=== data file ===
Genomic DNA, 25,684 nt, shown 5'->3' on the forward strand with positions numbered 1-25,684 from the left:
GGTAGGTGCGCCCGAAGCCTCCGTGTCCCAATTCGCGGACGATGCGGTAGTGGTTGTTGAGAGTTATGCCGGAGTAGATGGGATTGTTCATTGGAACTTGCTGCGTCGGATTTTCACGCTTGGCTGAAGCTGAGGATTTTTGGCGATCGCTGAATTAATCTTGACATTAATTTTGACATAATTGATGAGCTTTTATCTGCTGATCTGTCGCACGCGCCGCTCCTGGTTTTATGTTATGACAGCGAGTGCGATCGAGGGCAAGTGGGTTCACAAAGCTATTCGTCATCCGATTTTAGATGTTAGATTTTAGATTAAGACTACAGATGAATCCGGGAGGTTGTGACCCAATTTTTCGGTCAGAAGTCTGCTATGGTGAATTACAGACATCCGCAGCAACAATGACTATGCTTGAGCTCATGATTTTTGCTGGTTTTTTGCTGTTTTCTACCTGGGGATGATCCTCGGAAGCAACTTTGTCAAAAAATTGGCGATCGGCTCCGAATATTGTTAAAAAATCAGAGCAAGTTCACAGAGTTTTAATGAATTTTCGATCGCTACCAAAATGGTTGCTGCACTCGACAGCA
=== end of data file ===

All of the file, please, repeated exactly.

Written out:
Genomic DNA, 25,684 nt, shown 5'->3' on the forward strand with positions numbered 1-25,684 from the left:
GGTAGGTGCGCCCGAAGCCTCCGTGTCCCAATTCGCGGACGATGCGGTAGTGGTTGTTGAGAGTTATGCCGGAGTAGATGGGATTGTTCATTGGAACTTGCTGCGTCGGATTTTCACGCTTGGCTGAAGCTGAGGATTTTTGGCGATCGCTGAATTAATCTTGACATTAATTTTGACATAATTGATGAGCTTTTATCTGCTGATCTGTCGCACGCGCCGCTCCTGGTTTTATGTTATGACAGCGAGTGCGATCGAGGGCAAGTGGGTTCACAAAGCTATTCGTCATCCGATTTTAGATGTTAGATTTTAGATTAAGACTACAGATGAATCCGGGAGGTTGTGACCCAATTTTTCGGTCAGAAGTCTGCTATGGTGAATTACAGACATCCGCAGCAACAATGACTATGCTTGAGCTCATGATTTTTGCTGGTTTTTTGCTGTTTTCTACCTGGGGATGATCCTCGGAAGCAACTTTGTCAAAAAATTGGCGATCGGCTCCGAATATTGTTAAAAAATCAGAGCAAGTTCACAGAGTTTTAATGAATTTTCGATCGCTACCAAAATGGTTGCTGCACTCGACAGCA